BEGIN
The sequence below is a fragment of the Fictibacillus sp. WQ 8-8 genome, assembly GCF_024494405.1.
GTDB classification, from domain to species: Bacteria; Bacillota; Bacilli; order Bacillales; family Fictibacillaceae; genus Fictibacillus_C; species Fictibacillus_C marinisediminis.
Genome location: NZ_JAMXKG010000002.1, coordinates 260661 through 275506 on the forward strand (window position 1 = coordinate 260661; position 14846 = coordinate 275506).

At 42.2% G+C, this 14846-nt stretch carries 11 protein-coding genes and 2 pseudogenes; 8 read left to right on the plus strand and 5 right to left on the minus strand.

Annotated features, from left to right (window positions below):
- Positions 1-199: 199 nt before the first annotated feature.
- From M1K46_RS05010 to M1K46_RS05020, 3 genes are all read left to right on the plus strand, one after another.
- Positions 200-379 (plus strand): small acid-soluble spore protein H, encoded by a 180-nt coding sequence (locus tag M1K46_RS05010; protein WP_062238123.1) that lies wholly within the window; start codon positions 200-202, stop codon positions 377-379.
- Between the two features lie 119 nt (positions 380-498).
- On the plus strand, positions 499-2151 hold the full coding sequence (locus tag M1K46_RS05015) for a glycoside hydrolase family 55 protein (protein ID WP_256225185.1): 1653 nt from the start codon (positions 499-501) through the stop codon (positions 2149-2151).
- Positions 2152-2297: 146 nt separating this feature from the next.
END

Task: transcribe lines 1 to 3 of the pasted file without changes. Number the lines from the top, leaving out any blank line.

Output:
The sequence below is a fragment of the Fictibacillus sp. WQ 8-8 genome, assembly GCF_024494405.1.
GTDB classification, from domain to species: Bacteria; Bacillota; Bacilli; order Bacillales; family Fictibacillaceae; genus Fictibacillus_C; species Fictibacillus_C marinisediminis.
Genome location: NZ_JAMXKG010000002.1, coordinates 260661 through 275506 on the forward strand (window position 1 = coordinate 260661; position 14846 = coordinate 275506).